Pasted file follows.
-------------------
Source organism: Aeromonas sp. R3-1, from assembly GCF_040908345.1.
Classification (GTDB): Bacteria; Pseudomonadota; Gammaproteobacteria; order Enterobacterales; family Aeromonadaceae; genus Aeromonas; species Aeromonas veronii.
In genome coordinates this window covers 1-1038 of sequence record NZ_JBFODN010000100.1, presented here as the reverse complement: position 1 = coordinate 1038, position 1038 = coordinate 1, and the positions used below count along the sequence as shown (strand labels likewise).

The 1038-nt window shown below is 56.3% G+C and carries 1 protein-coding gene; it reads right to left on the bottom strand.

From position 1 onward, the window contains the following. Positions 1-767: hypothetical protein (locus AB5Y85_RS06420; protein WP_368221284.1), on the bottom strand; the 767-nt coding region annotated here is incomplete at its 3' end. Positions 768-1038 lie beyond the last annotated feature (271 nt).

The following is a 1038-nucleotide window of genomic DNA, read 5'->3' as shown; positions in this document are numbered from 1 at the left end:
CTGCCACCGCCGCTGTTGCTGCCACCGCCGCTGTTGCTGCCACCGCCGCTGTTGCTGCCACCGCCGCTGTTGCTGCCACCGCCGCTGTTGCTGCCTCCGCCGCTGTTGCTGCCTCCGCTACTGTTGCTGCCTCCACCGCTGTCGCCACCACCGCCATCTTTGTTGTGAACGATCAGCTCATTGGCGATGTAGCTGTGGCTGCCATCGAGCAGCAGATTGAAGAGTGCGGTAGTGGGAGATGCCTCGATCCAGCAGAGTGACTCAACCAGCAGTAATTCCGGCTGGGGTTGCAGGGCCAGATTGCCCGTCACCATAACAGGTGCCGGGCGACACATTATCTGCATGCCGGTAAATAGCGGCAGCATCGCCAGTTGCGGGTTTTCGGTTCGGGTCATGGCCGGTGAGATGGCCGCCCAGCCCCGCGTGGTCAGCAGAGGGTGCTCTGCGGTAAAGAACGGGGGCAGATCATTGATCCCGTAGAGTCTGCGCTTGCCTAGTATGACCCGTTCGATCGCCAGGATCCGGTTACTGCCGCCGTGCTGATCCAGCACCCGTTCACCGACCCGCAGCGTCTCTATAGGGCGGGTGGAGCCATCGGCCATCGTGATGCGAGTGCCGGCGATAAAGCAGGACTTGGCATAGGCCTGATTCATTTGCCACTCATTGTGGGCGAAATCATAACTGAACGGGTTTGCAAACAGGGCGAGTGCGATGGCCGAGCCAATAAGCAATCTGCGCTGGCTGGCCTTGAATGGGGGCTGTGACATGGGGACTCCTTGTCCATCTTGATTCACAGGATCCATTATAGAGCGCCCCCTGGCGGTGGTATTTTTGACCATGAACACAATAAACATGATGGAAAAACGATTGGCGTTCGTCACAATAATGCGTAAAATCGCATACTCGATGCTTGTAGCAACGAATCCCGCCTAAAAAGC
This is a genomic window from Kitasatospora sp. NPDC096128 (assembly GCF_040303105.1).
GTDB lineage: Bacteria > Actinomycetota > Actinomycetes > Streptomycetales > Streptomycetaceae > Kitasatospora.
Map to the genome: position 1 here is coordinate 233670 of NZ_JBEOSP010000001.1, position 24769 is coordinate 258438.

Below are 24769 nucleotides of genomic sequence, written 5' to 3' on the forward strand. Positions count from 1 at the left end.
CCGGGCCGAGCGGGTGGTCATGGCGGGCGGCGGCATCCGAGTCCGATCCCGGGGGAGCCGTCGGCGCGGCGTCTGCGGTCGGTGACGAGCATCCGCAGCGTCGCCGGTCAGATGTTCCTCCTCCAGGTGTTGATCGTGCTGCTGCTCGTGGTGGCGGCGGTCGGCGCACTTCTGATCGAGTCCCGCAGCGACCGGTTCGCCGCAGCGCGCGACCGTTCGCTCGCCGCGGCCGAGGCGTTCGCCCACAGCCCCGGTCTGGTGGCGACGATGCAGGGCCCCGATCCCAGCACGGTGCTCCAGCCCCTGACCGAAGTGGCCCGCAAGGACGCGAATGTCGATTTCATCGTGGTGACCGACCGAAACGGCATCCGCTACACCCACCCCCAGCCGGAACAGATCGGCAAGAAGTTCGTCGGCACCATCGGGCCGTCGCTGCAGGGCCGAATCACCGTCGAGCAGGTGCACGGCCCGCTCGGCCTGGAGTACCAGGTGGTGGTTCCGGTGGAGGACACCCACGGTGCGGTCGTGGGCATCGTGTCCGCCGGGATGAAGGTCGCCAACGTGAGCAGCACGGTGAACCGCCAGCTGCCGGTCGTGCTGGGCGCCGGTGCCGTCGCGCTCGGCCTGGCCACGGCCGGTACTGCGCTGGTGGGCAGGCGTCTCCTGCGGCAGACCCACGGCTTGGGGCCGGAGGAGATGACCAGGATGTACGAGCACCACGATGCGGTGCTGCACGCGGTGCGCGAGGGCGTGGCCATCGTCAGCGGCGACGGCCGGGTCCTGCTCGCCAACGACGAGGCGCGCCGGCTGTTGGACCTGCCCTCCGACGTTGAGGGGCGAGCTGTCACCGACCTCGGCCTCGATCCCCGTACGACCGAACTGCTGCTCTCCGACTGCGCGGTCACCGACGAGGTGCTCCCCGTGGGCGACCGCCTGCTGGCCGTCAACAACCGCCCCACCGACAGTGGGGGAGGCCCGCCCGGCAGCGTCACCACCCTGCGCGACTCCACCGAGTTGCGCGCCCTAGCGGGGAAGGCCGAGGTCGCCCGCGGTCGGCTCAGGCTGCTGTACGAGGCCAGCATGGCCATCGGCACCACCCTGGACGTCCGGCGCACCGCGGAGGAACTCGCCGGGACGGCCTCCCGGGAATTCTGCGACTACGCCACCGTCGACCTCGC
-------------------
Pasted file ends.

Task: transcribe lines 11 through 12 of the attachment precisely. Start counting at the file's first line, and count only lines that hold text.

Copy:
Below are 24769 nucleotides of genomic sequence, written 5' to 3' on the forward strand. Positions count from 1 at the left end.
CCGGGCCGAGCGGGTGGTCATGGCGGGCGGCGGCATCCGAGTCCGATCCCGGGGGAGCCGTCGGCGCGGCGTCTGCGGTCGGTGACGAGCATCCGCAGCGTCGCCGGTCAGATGTTCCTCCTCCAGGTGTTGATCGTGCTGCTGCTCGTGGTGGCGGCGGTCGGCGCACTTCTGATCGAGTCCCGCAGCGACCGGTTCGCCGCAGCGCGCGACCGTTCGCTCGCCGCGGCCGAGGCGTTCGCCCACAGCCCCGGTCTGGTGGCGACGATGCAGGGCCCCGATCCCAGCACGGTGCTCCAGCCCCTGACCGAAGTGGCCCGCAAGGACGCGAATGTCGATTTCATCGTGGTGACCGACCGAAACGGCATCCGCTACACCCACCCCCAGCCGGAACAGATCGGCAAGAAGTTCGTCGGCACCATCGGGCCGTCGCTGCAGGGCCGAATCACCGTCGAGCAGGTGCACGGCCCGCTCGGCCTGGAGTACCAGGTGGTGGTTCCGGTGGAGGACACCCACGGTGCGGTCGTGGGCATCGTGTCCGCCGGGATGAAGGTCGCCAACGTGAGCAGCACGGTGAACCGCCAGCTGCCGGTCGTGCTGGGCGCCGGTGCCGTCGCGCTCGGCCTGGCCACGGCCGGTACTGCGCTGGTGGGCAGGCGTCTCCTGCGGCAGACCCACGGCTTGGGGCCGGAGGAGATGACCAGGATGTACGAGCACCACGATGCGGTGCTGCACGCGGTGCGCGAGGGCGTGGCCATCGTCAGCGGCGACGGCCGGGTCCTGCTCGCCAACGACGAGGCGCGCCGGCTGTTGGACCTGCCCTCCGACGTTGAGGGGCGAGCTGTCACCGACCTCGGCCTCGATCCCCGTACGACCGAACTGCTGCTCTCCGACTGCGCGGTCACCGACGAGGTGCTCCCCGTGGGCGACCGCCTGCTGGCCGTCAACAACCGCCCCACCGACAGTGGGGGAGGCCCGCCCGGCAGCGTCACCACCCTGCGCGACTCCACCGAGTTGCGCGCCCTAGCGGGGAAGGCCGAGGTCGCCCGCGGTCGGCTCAGGCTGCTGTACGAGGCCAGCATGGCCATCGGCACCACCCTGGACGTCCGGCGCACCGCGGAGGAACTCGCCGGGACGGCCTCCCGGGAATTCTGCGACTACGCCACCGTCGACCTCGC